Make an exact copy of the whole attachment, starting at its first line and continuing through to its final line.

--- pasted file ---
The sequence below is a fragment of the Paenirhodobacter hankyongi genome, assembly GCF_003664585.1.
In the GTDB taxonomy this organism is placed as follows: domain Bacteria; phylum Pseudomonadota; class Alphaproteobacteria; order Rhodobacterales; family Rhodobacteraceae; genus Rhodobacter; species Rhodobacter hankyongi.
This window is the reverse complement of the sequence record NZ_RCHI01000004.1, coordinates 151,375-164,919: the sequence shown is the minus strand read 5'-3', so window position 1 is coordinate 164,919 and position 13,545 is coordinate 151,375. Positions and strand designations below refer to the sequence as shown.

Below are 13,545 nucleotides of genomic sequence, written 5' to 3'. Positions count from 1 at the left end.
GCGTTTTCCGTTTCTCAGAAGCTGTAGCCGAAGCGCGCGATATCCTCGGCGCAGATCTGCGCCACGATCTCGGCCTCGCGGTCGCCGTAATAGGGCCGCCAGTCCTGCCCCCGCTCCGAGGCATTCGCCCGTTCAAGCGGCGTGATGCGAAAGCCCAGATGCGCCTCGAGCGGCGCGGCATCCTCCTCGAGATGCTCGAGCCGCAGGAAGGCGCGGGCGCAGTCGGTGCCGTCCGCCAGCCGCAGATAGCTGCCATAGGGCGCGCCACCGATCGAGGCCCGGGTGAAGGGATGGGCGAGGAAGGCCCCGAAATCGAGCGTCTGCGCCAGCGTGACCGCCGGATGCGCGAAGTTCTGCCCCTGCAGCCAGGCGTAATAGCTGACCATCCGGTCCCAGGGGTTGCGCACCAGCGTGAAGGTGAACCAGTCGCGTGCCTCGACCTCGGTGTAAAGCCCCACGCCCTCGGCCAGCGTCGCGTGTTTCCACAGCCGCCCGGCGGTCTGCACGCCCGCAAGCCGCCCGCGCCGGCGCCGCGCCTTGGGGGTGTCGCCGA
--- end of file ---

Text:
The sequence below is a fragment of the Paenirhodobacter hankyongi genome, assembly GCF_003664585.1.
In the GTDB taxonomy this organism is placed as follows: domain Bacteria; phylum Pseudomonadota; class Alphaproteobacteria; order Rhodobacterales; family Rhodobacteraceae; genus Rhodobacter; species Rhodobacter hankyongi.
This window is the reverse complement of the sequence record NZ_RCHI01000004.1, coordinates 151,375-164,919: the sequence shown is the minus strand read 5'-3', so window position 1 is coordinate 164,919 and position 13,545 is coordinate 151,375. Positions and strand designations below refer to the sequence as shown.

Below are 13,545 nucleotides of genomic sequence, written 5' to 3'. Positions count from 1 at the left end.
GCGTTTTCCGTTTCTCAGAAGCTGTAGCCGAAGCGCGCGATATCCTCGGCGCAGATCTGCGCCACGATCTCGGCCTCGCGGTCGCCGTAATAGGGCCGCCAGTCCTGCCCCCGCTCCGAGGCATTCGCCCGTTCAAGCGGCGTGATGCGAAAGCCCAGATGCGCCTCGAGCGGCGCGGCATCCTCCTCGAGATGCTCGAGCCGCAGGAAGGCGCGGGCGCAGTCGGTGCCGTCCGCCAGCCGCAGATAGCTGCCATAGGGCGCGCCACCGATCGAGGCCCGGGTGAAGGGATGGGCGAGGAAGGCCCCGAAATCGAGCGTCTGCGCCAGCGTGACCGCCGGATGCGCGAAGTTCTGCCCCTGCAGCCAGGCGTAATAGCTGACCATCCGGTCCCAGGGGTTGCGCACCAGCGTGAAGGTGAACCAGTCGCGTGCCTCGACCTCGGTGTAAAGCCCCACGCCCTCGGCCAGCGTCGCGTGTTTCCACAGCCGCCCGGCGGTCTGCACGCCCGCAAGCCGCCCGCGCCGGCGCCGCGCCTTGGGGGTGTCGCCGA